(without the plural) is also the name
of a recent recording of solo guitar
works, performed by David Russell.
I was a bit worried when I saw the
present disc. Russell is one of the
finest living guitarists, so he has
perhaps "earned the right"
to put out a collection of Latin American
bon-bons. But an unknown Polish duo?
I was afraid they were taking the
road of so many other debut guitar
albums, trotting out the same waltzes
and choros that got them through numerous
competitions and concert encores.
No worries. While
we do have a few pieces here by heavyweights
such as Lauro and Piazzolla, we also
have a preponderance of unknown repertoire,
much of it Argentinean but a few other
countries are also represented. And
the Polish guys play the Latin American
music superbly. The uniquely cross-cultural
nature of this enterprise is evidenced
in a small way by the unique combination
of languages in which the liner notes
are printed: Polish, English, and
Spanish. The English translation is
not perfect, but not imperfect enough
to detract from comprehension.
A few notes on the
composers represented here. First,
the familiar names. Venezuelan Antonio
Lauro, and particularly his waltzes,
are staples of the solo guitar repertoire.
From the sounds of these arrangements,
there is plenty to keep two guitarists
busy. Ariel Ramírez is known
as a choral composer, and the piece
here, Pilgrimage, is an arrangement
of one of the songs from his Navidad
Nuestra (Our Christmas).
Astor Piazzolla is, of course, the
renowned figure who brought the tango
to the world of classical music.
The less familiar:
Eduardo Falú is an Argentinean
composer and singer who finds his
inspiration here in the zamba,
which (not the tango, it turns out)
is the national dance, a courtship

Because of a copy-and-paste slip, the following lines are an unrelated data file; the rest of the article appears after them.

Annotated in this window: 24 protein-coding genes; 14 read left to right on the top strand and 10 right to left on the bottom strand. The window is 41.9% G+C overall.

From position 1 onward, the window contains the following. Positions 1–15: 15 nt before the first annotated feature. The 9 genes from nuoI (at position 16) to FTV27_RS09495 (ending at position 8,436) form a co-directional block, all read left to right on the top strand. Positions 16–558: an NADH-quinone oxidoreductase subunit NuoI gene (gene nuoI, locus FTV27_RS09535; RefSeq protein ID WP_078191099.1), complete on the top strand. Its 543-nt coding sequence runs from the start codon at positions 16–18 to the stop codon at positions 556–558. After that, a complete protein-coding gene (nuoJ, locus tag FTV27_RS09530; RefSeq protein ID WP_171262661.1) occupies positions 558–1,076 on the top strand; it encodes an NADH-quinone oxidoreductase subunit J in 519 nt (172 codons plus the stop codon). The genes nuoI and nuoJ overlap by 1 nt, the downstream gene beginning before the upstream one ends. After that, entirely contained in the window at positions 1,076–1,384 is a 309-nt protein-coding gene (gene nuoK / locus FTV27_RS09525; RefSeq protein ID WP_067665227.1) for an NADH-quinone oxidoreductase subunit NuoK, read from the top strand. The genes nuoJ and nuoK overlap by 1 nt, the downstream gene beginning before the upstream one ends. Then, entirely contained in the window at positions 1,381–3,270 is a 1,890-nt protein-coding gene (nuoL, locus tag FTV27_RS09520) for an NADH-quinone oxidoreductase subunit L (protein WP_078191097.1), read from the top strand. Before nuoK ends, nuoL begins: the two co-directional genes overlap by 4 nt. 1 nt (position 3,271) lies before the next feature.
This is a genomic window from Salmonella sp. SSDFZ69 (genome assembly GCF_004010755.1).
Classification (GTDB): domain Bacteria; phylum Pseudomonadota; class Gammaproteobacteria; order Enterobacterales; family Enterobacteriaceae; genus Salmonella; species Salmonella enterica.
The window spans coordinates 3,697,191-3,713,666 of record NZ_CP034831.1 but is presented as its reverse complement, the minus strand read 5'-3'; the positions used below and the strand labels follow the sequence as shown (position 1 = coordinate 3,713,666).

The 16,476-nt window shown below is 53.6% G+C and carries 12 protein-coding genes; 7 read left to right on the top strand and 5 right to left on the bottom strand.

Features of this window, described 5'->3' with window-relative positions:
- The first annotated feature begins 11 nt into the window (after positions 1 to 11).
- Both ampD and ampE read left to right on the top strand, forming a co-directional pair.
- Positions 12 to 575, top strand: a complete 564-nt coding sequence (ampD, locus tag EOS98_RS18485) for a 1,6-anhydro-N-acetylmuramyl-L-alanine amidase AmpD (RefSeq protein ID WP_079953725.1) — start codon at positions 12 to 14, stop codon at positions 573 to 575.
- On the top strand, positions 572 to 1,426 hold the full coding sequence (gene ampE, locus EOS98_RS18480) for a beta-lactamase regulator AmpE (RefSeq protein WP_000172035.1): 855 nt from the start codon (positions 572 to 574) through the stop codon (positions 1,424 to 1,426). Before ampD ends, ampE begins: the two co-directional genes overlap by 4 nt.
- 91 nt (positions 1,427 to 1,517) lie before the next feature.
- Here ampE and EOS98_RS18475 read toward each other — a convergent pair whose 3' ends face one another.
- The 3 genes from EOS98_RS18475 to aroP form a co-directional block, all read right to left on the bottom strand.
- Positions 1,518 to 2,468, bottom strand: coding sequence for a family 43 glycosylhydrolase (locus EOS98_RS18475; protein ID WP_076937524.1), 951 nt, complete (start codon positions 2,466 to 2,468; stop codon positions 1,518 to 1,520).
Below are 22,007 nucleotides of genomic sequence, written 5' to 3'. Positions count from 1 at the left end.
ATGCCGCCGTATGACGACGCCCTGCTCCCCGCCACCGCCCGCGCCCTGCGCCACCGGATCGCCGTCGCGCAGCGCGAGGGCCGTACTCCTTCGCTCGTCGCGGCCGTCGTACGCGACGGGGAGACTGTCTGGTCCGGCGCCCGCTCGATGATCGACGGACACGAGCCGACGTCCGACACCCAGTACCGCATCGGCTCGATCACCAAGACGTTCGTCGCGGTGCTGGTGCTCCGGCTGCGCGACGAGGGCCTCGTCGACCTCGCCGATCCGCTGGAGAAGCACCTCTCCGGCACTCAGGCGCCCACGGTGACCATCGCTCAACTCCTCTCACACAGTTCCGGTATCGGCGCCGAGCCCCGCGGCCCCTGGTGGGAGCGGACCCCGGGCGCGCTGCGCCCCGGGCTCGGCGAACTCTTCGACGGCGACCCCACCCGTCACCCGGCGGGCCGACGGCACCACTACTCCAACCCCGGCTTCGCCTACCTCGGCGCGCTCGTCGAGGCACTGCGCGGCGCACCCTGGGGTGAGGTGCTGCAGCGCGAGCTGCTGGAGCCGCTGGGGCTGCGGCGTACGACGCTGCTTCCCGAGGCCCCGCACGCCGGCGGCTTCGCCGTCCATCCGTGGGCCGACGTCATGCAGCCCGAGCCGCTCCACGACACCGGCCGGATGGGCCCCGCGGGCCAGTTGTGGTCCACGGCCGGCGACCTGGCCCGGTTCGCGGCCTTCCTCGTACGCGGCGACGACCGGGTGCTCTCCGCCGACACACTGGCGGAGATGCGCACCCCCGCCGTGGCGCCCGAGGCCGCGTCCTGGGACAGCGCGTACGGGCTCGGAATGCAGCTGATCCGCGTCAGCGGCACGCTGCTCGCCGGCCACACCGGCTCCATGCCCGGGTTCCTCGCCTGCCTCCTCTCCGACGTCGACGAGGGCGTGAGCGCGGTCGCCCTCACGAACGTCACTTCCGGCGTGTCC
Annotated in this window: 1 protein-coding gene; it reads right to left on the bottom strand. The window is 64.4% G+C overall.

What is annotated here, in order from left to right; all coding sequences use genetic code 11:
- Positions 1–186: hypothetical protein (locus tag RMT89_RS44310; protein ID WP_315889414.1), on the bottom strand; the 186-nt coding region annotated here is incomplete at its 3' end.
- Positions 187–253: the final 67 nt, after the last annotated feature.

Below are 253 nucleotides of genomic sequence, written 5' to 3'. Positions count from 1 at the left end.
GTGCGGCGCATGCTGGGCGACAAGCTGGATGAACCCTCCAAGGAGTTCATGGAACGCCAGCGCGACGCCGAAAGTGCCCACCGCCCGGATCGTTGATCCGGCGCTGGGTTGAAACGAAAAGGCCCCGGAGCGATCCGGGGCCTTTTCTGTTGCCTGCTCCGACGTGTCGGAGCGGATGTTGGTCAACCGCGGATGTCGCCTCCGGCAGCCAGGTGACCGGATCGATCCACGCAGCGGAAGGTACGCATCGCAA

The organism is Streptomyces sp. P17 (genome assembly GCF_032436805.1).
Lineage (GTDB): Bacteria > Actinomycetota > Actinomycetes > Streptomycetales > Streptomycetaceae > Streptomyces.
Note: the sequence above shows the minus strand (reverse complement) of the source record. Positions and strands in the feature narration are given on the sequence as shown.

dance in which couples circle each
other waving white handkerchiefs.
Domingo Prat was a Spanish émigré
to Argentina after having studied
with Tárrega back home. Pignoni
composed his three-dance sequence
for the piano. He is also Argentinean;
beyond that there doesn’t seem to
be much information available in English,
which is unfortunate, because his
music is ingratiating. The milonga
is a Uruguayan type of song adapted
by Argentineans, in this case Gerónimo
Bianqui Piñero. He’s also a
difficult person to find information
about - one begins to wish that the
liner notes provided a little more
insight on the composers, though they
do a good job of introducing the pieces.
Atahualpa Yupanqui was a folklore
researcher who turned his research
into material for writing art-song;
La Pobrecita is a guitar arrangement
by Bianqui Piñero of one of
Jõao Teixeira Guimaraes, nicknamed
Pernambuco - which is both a region
in Brazil and a type of wood used
for violin bows - was active in musical
life in Recife and São Paulo
early in the twentieth century. Sounds
of Bells is written in the style
of the choro, which Villa-Lobos
would make famous. Jorge Cardoso is
a prolific Argentinean composer for
guitar, who has a web page at http://monsite.wanadoo.fr/jorgecardoso/
(some of which is in English).
Each piece, influenced
by both the rhythm of dance and the
lyricism of song, is worth repeated
listening. The "Duet Gitarowy"
or "guitar duo" of Pawel
Nawara and Tomasz Kaszubowski approach
perfection in this recording. Their
expression of color, dynamic contrast,
and rhythmic movement is spot-on.
They are assisted by a recording that
captures them clearly and warmly.
Bravos all around — I look forward
to hearing more guitar recordings